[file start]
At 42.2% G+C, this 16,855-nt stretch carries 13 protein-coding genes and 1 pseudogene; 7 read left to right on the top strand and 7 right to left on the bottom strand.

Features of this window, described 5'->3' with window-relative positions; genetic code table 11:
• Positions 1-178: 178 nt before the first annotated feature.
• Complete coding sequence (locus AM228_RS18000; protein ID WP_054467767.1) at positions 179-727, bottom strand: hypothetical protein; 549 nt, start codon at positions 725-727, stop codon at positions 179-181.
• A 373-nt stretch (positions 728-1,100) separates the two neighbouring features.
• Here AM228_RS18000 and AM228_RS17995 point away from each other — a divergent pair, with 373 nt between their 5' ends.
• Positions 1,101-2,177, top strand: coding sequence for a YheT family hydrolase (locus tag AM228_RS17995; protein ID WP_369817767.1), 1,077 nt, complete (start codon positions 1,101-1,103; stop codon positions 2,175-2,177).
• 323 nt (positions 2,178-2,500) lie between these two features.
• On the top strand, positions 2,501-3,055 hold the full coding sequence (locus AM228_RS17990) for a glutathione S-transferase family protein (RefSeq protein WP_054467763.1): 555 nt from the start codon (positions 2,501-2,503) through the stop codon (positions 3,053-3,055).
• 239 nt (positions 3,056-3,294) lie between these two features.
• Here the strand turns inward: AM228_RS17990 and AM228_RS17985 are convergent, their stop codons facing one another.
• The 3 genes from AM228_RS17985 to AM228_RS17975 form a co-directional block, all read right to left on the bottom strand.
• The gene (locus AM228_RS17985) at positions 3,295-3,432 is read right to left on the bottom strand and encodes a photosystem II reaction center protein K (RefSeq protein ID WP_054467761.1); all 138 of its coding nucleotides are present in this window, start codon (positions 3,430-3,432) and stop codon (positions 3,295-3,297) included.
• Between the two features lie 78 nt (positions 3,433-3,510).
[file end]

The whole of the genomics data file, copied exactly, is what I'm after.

At 42.2% G+C, this 16,855-nt stretch carries 13 protein-coding genes and 1 pseudogene; 7 read left to right on the top strand and 7 right to left on the bottom strand.

Features of this window, described 5'->3' with window-relative positions; genetic code table 11:
• Positions 1-178: 178 nt before the first annotated feature.
• Complete coding sequence (locus AM228_RS18000; protein ID WP_054467767.1) at positions 179-727, bottom strand: hypothetical protein; 549 nt, start codon at positions 725-727, stop codon at positions 179-181.
• A 373-nt stretch (positions 728-1,100) separates the two neighbouring features.
• Here AM228_RS18000 and AM228_RS17995 point away from each other — a divergent pair, with 373 nt between their 5' ends.
• Positions 1,101-2,177, top strand: coding sequence for a YheT family hydrolase (locus tag AM228_RS17995; protein ID WP_369817767.1), 1,077 nt, complete (start codon positions 1,101-1,103; stop codon positions 2,175-2,177).
• 323 nt (positions 2,178-2,500) lie between these two features.
• On the top strand, positions 2,501-3,055 hold the full coding sequence (locus AM228_RS17990) for a glutathione S-transferase family protein (RefSeq protein WP_054467763.1): 555 nt from the start codon (positions 2,501-2,503) through the stop codon (positions 3,053-3,055).
• 239 nt (positions 3,056-3,294) lie between these two features.
• Here the strand turns inward: AM228_RS17990 and AM228_RS17985 are convergent, their stop codons facing one another.
• The 3 genes from AM228_RS17985 to AM228_RS17975 form a co-directional block, all read right to left on the bottom strand.
• The gene (locus AM228_RS17985) at positions 3,295-3,432 is read right to left on the bottom strand and encodes a photosystem II reaction center protein K (RefSeq protein ID WP_054467761.1); all 138 of its coding nucleotides are present in this window, start codon (positions 3,430-3,432) and stop codon (positions 3,295-3,297) included.
• Between the two features lie 78 nt (positions 3,433-3,510).